Bush path to destruction: the origin and character of the Revolutionary United Front/Sierra Leone
We recruited fifty-four boys, mostly from Bugisu, and started training them at Nachingwea. Unfortunately, once again, these boys had not been well selected. They had been working mostly in towns like Nairobi and had a kiyaye (lumpen proletariat) culture. They began misbehaving in the Frelimo camp and soon after their training, the Tanzanian government dispersed them.
I took personal charge of the Montepuez group and stayed with the boys during the training months in Mozambique because I feared that some of the recruits might be undisciplined bayaye, like those of 1973, and they might have caused us problems. With my presence in the camp, however, we were able to suppress most of their negative tendencies and attitudes.
When the Revolutionary United Front/Sierra Leone (RUF/SL) entered Kailahun District on 23 March 1991, few people took them seriously or realised that a protracted and senseless war was in the making. The corrupt and inept government in Freetown was quick to label the movement as the handy work of Charles Taylor; the incursion a spillover from the Liberian civil war. This erroneous representation of the movement and the war was echoed by the media, both local and foreign; it later appeared in one scholarly investigation as ‘the border war’, and in another as an attempt by Charles Taylor to ‘do a RENAMO’ on Sierra Leone. Twelve months after the initial attack in Kailahun, a group of army officers from the warfront trooped to Freetown, the seat of government, and seized power from the corrupt politicians amidst popular support. Calling itself the National Provisional Ruling Council (NPRC), the new regime declared its intention to end the war, revamp the economy, and put the nation on the path to multiparty democracy. Following an eventual return to civilian rule in March 1996, with the election of President Ahmed Tejan Kabbah, a further coup in May 1997 led to the bloody takeover of Freetown by elements drawn from both the RUF and the army against which it had been fighting, under the title of the Armed Forces Revolutionary Council (AFRC).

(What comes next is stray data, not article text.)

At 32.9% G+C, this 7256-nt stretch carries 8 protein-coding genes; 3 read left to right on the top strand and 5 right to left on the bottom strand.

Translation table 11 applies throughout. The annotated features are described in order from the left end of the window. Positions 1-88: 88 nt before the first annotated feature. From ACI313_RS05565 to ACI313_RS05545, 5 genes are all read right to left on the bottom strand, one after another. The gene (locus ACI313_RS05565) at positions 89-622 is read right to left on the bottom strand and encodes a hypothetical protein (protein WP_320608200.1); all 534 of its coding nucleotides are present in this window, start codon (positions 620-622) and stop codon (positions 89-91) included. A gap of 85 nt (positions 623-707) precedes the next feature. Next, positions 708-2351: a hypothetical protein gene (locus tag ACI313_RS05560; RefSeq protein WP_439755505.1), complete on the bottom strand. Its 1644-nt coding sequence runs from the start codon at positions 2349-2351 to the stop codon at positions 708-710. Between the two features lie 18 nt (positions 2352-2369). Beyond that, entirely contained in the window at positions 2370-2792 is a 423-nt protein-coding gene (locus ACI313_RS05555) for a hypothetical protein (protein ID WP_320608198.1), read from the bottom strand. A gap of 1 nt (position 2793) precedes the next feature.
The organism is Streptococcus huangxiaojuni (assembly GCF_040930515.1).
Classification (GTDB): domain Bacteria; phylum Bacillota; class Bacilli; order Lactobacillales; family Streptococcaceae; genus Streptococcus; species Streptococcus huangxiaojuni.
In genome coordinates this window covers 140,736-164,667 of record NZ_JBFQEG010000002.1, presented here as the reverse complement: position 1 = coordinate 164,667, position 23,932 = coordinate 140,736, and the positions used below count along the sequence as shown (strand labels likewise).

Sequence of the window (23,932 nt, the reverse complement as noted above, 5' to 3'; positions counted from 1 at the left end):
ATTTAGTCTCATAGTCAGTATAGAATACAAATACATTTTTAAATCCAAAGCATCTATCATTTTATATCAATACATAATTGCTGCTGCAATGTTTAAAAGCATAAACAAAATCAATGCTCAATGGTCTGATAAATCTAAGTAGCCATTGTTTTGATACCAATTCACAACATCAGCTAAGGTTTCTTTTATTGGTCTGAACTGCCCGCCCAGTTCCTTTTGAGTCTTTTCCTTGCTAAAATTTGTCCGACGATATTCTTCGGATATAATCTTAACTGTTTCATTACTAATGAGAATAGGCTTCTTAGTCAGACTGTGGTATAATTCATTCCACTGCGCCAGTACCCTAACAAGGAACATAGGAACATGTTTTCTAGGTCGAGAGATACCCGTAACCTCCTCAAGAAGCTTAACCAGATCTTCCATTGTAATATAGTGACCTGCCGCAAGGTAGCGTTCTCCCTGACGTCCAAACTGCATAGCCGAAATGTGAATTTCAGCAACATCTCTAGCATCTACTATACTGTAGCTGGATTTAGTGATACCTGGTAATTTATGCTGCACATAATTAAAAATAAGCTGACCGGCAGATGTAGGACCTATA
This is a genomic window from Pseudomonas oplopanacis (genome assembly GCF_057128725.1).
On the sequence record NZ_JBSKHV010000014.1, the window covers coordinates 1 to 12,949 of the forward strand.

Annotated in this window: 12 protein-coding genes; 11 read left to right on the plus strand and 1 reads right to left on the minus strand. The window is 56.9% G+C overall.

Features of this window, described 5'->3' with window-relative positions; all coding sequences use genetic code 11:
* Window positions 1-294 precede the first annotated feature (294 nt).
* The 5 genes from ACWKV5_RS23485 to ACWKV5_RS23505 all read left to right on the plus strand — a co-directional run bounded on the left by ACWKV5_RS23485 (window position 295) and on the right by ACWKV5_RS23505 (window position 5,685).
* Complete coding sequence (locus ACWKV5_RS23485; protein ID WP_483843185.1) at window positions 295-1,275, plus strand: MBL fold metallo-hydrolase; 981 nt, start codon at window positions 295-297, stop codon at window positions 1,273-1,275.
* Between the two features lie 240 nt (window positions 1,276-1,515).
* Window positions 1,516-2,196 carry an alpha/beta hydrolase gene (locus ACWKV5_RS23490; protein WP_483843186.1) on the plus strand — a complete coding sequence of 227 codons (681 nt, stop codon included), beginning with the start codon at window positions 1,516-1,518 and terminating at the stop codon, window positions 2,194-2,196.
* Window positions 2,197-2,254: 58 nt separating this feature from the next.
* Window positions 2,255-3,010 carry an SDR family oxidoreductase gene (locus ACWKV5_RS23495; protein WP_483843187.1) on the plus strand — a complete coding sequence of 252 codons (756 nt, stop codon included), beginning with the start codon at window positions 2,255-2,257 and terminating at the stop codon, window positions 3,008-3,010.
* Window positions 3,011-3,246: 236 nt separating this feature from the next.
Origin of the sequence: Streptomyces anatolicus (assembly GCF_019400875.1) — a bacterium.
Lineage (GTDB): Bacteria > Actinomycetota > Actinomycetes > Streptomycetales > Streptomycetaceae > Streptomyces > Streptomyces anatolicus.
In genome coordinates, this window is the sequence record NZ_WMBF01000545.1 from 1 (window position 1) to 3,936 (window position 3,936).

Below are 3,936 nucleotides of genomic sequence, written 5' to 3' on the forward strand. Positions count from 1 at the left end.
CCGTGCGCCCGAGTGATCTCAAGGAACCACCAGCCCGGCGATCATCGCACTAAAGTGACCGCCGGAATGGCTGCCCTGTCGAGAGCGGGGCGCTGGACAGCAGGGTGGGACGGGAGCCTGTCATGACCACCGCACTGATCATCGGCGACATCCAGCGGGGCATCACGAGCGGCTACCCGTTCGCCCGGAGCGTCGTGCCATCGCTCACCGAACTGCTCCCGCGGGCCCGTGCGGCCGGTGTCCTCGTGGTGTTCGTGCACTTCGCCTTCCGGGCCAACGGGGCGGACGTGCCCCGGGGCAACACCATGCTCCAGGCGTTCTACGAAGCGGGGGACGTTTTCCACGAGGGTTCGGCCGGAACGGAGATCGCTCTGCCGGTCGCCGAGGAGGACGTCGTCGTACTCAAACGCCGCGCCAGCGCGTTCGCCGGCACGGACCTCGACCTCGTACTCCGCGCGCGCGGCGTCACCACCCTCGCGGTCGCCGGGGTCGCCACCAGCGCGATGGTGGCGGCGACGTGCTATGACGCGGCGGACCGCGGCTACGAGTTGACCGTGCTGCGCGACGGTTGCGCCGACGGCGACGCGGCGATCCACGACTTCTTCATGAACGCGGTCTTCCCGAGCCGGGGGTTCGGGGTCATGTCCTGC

What is the relationship between these events? What is the link between the ‘revolution’ (coup d'état) in Freetown and the ‘revolutionary’ movement in the hinterland? What did the coup plotters, most of whom were in their twenties, share with those who had started the insurrection that gave them the opportunity to launch their ‘revolution’ in the city? Why did both movements borrow the same ‘revolutionary’ script? I provide answers to some of these questions by examining lumpen culture and youth resistance in Sierra Leone, for it is this oppositional culture which connects the ‘revolution’ in the hinterland (RUF) and the one in the city (NPRC and later AFRC). Both were products of a rebellious youth culture in search of a radical alternative (though without a concrete emancipatory programme) to the bankrupt All Peoples Congress (APC) regime. To understand the historical and sociological processes which gave birth to RUF, with which this article is concerned, it is necessary to situate the investigation within the context of Sierra Leone's political culture, especially the glaring absence of a radical post-colonial alternative. It is this absence, I argue, which paved the way for the bush path to destruction.
1 I would like to thank the following for their comments, suggestions and support: Aisha Ibrahim, Yusuf Bangura, Ishmail Rashid, Patrick Muana, Lans Gberie, Ben Weller, Mike West, Paul Richards, Alie Kabba, Mohamed Jabbie and Odulami Williams.